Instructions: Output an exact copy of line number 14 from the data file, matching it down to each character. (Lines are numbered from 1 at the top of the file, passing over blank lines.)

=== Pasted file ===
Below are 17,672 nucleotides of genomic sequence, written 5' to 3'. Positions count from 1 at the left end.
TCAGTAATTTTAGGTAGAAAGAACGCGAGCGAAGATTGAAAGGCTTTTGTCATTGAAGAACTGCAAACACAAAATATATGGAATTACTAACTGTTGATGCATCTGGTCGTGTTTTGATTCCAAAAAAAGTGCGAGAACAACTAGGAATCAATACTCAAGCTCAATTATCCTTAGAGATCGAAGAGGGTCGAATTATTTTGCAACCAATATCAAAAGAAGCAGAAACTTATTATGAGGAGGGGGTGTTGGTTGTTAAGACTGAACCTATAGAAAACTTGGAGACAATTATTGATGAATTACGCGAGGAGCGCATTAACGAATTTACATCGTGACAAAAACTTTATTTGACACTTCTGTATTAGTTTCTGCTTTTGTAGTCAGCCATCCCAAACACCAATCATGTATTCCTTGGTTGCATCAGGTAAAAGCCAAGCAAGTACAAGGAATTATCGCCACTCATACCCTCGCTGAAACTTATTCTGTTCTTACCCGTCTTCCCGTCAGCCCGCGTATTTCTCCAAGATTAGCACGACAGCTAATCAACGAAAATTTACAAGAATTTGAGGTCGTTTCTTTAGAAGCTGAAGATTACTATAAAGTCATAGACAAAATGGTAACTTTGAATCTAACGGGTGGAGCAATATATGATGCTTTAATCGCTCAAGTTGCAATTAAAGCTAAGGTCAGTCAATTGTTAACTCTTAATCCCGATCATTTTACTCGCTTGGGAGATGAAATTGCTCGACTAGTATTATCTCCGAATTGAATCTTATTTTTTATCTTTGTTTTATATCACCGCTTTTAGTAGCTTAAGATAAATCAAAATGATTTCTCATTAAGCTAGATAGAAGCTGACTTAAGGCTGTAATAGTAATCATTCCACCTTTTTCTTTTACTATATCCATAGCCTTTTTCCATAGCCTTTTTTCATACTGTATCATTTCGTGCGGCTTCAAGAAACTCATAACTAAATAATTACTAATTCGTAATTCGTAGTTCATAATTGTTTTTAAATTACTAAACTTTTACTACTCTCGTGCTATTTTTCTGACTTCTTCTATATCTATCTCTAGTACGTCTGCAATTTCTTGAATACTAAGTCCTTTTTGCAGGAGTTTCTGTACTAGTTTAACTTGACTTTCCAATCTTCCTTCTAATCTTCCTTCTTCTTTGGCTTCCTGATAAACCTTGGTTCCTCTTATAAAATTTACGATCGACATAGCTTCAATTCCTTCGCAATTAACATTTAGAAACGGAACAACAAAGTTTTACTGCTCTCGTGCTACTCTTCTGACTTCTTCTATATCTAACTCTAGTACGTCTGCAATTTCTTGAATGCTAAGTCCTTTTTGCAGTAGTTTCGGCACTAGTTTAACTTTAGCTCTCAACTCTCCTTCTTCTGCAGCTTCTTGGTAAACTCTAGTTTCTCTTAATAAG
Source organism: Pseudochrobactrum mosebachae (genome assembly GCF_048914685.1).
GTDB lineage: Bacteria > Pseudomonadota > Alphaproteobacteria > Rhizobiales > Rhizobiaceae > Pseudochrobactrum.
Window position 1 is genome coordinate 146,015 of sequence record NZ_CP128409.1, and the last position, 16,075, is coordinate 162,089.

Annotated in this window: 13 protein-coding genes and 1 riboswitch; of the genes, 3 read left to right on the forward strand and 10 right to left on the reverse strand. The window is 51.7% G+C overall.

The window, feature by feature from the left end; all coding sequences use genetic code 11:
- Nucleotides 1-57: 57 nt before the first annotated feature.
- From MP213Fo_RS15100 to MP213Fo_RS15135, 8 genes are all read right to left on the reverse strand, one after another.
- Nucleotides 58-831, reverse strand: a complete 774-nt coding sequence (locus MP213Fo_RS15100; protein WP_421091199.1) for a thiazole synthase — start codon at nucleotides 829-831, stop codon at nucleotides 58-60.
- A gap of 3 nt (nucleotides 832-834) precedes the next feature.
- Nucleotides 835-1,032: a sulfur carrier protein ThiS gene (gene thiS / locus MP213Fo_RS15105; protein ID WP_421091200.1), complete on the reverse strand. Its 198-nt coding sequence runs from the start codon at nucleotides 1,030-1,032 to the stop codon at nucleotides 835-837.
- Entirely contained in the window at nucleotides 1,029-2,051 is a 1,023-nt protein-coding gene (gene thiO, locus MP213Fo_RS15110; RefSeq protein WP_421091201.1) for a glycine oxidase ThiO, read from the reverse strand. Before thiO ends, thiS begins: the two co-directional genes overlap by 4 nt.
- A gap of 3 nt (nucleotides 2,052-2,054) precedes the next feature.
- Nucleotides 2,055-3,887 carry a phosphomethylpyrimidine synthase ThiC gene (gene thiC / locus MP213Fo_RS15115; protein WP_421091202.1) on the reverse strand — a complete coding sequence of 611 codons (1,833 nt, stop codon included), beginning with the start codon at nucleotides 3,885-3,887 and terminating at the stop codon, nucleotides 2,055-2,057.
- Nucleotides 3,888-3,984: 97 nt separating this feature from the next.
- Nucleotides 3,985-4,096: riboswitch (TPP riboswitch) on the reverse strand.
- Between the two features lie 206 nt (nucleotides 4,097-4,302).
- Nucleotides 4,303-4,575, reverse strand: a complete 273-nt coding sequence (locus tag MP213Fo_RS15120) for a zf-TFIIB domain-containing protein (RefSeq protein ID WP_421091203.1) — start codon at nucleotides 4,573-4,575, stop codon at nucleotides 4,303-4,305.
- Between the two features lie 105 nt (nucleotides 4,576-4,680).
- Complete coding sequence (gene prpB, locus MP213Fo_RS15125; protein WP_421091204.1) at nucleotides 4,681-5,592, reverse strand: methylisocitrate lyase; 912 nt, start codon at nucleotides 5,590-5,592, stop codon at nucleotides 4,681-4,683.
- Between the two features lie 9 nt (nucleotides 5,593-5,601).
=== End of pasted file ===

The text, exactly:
- A gap of 3 nt (nucleotides 2,052-2,054) precedes the next feature.